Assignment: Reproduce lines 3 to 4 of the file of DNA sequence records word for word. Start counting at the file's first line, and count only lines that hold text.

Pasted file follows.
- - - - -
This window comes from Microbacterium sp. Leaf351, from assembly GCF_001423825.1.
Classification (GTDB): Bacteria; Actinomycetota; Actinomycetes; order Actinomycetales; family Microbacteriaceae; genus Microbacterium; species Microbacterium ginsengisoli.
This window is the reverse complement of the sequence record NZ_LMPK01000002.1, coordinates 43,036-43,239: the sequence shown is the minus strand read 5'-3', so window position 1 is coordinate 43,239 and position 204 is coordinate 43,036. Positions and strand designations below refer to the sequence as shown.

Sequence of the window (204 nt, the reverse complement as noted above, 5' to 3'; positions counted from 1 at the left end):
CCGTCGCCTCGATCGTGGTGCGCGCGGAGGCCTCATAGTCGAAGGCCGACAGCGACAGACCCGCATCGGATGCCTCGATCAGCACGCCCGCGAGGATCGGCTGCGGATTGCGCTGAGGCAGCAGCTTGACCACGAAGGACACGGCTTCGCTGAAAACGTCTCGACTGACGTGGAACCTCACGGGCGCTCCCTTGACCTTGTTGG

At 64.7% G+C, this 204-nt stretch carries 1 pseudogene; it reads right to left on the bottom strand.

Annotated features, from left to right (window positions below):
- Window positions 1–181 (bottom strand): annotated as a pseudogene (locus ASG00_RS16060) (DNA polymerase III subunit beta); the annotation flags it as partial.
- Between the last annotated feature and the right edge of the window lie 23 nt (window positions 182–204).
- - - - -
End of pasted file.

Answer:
This window is the reverse complement of the sequence record NZ_LMPK01000002.1, coordinates 43,036-43,239: the sequence shown is the minus strand read 5'-3', so window position 1 is coordinate 43,239 and position 204 is coordinate 43,036. Positions and strand designations below refer to the sequence as shown.

Sequence of the window (204 nt, the reverse complement as noted above, 5' to 3'; positions counted from 1 at the left end):